Employer-employee relationships can be fraught. If your boss asks you if you believe in life after death – it could be a trap! Their next comment might be: “Well, after you to go to your uncle’s funeral, he came here looking for you…!”

On a more serious note - not so fraught are the employee benefits available, especially when employed by one of the bigger companies.

Top of those benefits, apart from bonuses, dividends and promotions are potential share options.

There are a number of ways in which an employer may recompense their employees by affording them the opportunity to acquire shares in their employer’s company in as tax efficient way as possible. In many cases, these mechanisms have replaced the traditional cash bonus system.

The three most popular schemes are:

1) Approved Profit Share Scheme.
The Finance Act, 1982 introduced a scheme which provides a mechanism whereby a company which operates an approved profit sharing scheme may allocate shares to its employees and the employee is, subject to certain conditions, exempt from the income tax charge.

Under an approved scheme an employee may be allocated shares up to a maximum annual limit currently €12.700. Dividends received by the employees in respect of the allocated shares are assessable to income tax in the normal way.

With effect from 1st January 2011, the participating employee is liable to pay the Universal Social Charge (USC) and employee Pay-Related Social Insurance (PRSI) on the value of any shares appropriated under an Approved Profit Sharing Scheme. The chargeable event is at the date of appropriation – the date you receive the shares.

2) Share Options
A share option is a right granted by a company to its employees or directors to acquire shares in the company or in another company at a pre-determined price. The employee or director is not given shares outright but is given the right to acquire them at a fixed price.

In some cases, the employee or director will have to pay something for the option itself. When a person exercises a share option and acquires shares for less than the market value he/she is liable to income tax on the difference between the market value of the shares and the price paid (i.e. the option price).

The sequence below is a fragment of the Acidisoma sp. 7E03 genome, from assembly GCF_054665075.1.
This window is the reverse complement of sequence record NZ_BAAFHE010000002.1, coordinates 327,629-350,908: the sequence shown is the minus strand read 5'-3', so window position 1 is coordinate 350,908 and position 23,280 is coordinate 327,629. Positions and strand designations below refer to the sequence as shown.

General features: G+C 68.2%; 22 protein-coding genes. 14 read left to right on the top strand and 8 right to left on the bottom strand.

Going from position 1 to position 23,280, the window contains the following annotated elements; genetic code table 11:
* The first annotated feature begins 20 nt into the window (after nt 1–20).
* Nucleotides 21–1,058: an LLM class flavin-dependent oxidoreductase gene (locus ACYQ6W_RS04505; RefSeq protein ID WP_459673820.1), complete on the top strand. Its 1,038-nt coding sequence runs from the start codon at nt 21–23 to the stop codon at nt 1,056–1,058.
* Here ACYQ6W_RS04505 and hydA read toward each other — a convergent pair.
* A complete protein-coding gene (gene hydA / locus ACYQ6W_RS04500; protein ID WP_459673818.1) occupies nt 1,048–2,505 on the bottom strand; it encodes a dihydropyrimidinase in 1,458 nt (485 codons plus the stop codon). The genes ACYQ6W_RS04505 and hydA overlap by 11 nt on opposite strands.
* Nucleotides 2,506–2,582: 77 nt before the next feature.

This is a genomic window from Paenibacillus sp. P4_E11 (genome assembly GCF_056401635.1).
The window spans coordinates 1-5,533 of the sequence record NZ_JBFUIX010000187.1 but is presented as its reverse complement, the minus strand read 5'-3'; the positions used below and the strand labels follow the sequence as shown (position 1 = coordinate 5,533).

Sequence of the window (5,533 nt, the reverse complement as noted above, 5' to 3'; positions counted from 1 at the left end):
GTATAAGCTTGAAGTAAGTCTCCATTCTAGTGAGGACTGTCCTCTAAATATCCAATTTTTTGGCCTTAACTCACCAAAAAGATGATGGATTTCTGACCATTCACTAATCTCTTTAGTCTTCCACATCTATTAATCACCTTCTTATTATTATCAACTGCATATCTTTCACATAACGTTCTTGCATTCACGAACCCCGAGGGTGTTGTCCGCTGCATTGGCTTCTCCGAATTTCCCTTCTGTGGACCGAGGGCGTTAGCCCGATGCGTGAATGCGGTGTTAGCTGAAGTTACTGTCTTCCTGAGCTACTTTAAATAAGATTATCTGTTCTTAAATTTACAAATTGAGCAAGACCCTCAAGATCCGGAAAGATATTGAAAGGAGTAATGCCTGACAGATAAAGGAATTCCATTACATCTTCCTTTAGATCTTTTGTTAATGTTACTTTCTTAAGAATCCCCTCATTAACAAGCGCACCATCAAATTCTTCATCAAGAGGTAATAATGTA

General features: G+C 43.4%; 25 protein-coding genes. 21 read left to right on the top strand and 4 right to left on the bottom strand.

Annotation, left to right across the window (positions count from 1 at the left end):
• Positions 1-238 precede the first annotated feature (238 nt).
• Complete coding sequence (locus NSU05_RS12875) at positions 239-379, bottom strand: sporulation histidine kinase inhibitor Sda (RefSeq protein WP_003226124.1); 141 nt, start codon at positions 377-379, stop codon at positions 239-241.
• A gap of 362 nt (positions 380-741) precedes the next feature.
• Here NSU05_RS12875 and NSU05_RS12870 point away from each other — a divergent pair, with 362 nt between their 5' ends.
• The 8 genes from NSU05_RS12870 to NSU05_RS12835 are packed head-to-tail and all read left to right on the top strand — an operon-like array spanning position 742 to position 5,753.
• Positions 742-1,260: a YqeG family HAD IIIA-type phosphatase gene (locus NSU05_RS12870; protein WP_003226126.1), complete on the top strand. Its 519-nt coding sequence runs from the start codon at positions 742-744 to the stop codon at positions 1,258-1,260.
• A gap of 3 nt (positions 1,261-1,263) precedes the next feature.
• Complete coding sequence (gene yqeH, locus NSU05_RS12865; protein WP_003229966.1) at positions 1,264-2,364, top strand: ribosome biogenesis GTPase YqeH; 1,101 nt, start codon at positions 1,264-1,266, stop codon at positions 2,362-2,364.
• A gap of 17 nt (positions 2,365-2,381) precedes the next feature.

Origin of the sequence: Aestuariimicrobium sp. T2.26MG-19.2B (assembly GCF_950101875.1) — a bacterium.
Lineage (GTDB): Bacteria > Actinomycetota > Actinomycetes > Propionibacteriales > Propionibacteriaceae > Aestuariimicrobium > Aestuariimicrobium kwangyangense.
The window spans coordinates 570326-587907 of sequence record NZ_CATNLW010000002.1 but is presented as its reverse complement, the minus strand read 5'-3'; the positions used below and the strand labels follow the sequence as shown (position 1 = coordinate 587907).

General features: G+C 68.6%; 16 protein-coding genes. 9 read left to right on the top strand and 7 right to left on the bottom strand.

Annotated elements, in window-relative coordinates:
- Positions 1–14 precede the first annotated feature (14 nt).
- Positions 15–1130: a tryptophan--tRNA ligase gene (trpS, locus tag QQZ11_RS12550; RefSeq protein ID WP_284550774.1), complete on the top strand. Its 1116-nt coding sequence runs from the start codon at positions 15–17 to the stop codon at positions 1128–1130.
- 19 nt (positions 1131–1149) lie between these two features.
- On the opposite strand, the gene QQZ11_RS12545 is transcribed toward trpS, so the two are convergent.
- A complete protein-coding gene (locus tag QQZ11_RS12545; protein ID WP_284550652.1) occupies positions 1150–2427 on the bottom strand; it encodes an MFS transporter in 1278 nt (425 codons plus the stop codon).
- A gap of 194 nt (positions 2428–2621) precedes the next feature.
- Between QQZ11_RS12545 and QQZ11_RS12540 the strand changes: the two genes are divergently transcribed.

For share options exercised on or after 30th June 2003, an amount (known as Relevant Tax on a Share Option - RTSO) in respect of this income tax liability must be paid to the Collector-General not later than 30 days after the date on which the share option is exercised. From 1 January 2011, Universal Social Charge (USC) is to be paid with RTSO. PRSI due on any gains realised on or after 1 July 2012 must also be paid with RTSO.

3) Save as You Earn (SAYE)

The purposes of an SAYE scheme are as follows:

* To assist employees in acquiring shares in a company at a discount, without having to borrow or to pay any income tax on the discount.

* To exempt the recipient employee from income tax on the grant and exercise of the options.

* To allow companies a tax deduction for the costs of running the scheme.

The SAYE scheme is generally linked to a formal savings contract between employee participants and a third party financial institution. At the end of the savings period, typically three or five years, employees have sufficient capital to fund the exercise of the options and therefore acquire the underlying share.

The minimum savings requirement is €12 per month. The maximum individual savings contribution cannot exceed €500 per month. These savings are deducted from net income each month, i.e. after tax, USC and PRSI. Any interest or bonus payable through the savings contract at maturity will be exempt from tax and will not be subject to deposit interest retention tax (DIRT).

The advantages of an SAYE scheme are:

* Shares can be acquired by employees at a discount of up to 25% of the market value of the share at the beginning of the plan; Income tax, USC and employee PRSI would normally apply to the value of the discount.

* Tax-free interest is payable on savings; Income tax at 40% would normally arise.

* There is no obligation on employees to exercise options and acquire shares. The total savings can be withdrawn tax-free at the end of the savings period.

* No employer PRSI is payable – 10.75% normally.

Buying or being given a stake in the company you work for has many advantages and many benefits. Loyalty and pride are certainly two characteristics employees should have in buckets before the mention of options. Such incentive schemes should enhance and embellish that loyalty and pride.

John Lowe is a Personal Insolvency Practitioner & managing director of Providence Finance Services Ltd trading as Money Doctor, regulated by the Central Bank and based in Stillorgan Co Dublin. He is the author of Money Doctor 2017 (Gill Books). For more information click on John's website.